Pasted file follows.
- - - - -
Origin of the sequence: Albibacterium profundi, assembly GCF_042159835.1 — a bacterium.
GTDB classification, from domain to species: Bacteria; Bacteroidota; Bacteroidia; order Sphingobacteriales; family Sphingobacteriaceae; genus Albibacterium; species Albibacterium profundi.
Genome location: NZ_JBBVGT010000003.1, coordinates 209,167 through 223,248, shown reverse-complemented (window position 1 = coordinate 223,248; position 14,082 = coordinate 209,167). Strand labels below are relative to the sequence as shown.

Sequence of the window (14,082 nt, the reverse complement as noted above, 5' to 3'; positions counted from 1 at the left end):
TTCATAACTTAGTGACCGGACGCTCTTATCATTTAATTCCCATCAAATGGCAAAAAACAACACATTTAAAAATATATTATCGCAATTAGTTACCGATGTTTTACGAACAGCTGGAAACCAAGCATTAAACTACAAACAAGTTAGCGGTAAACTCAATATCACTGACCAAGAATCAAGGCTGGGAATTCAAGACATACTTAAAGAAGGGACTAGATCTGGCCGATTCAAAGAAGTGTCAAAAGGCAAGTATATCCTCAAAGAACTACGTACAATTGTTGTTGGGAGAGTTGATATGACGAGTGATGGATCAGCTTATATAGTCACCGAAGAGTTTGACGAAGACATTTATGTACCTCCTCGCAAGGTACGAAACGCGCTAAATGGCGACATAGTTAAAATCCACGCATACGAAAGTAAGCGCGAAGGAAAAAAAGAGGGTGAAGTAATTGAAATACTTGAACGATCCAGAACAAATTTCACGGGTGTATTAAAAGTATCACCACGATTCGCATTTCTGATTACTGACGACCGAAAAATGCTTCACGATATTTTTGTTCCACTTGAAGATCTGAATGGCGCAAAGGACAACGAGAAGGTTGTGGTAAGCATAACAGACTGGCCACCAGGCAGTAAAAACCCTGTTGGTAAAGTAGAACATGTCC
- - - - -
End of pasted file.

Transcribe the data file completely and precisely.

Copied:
Origin of the sequence: Albibacterium profundi, assembly GCF_042159835.1 — a bacterium.
GTDB classification, from domain to species: Bacteria; Bacteroidota; Bacteroidia; order Sphingobacteriales; family Sphingobacteriaceae; genus Albibacterium; species Albibacterium profundi.
Genome location: NZ_JBBVGT010000003.1, coordinates 209,167 through 223,248, shown reverse-complemented (window position 1 = coordinate 223,248; position 14,082 = coordinate 209,167). Strand labels below are relative to the sequence as shown.

Sequence of the window (14,082 nt, the reverse complement as noted above, 5' to 3'; positions counted from 1 at the left end):
TTCATAACTTAGTGACCGGACGCTCTTATCATTTAATTCCCATCAAATGGCAAAAAACAACACATTTAAAAATATATTATCGCAATTAGTTACCGATGTTTTACGAACAGCTGGAAACCAAGCATTAAACTACAAACAAGTTAGCGGTAAACTCAATATCACTGACCAAGAATCAAGGCTGGGAATTCAAGACATACTTAAAGAAGGGACTAGATCTGGCCGATTCAAAGAAGTGTCAAAAGGCAAGTATATCCTCAAAGAACTACGTACAATTGTTGTTGGGAGAGTTGATATGACGAGTGATGGATCAGCTTATATAGTCACCGAAGAGTTTGACGAAGACATTTATGTACCTCCTCGCAAGGTACGAAACGCGCTAAATGGCGACATAGTTAAAATCCACGCATACGAAAGTAAGCGCGAAGGAAAAAAAGAGGGTGAAGTAATTGAAATACTTGAACGATCCAGAACAAATTTCACGGGTGTATTAAAAGTATCACCACGATTCGCATTTCTGATTACTGACGACCGAAAAATGCTTCACGATATTTTTGTTCCACTTGAAGATCTGAATGGCGCAAAGGACAACGAGAAGGTTGTGGTAAGCATAACAGACTGGCCACCAGGCAGTAAAAACCCTGTTGGTAAAGTAGAACATGTCC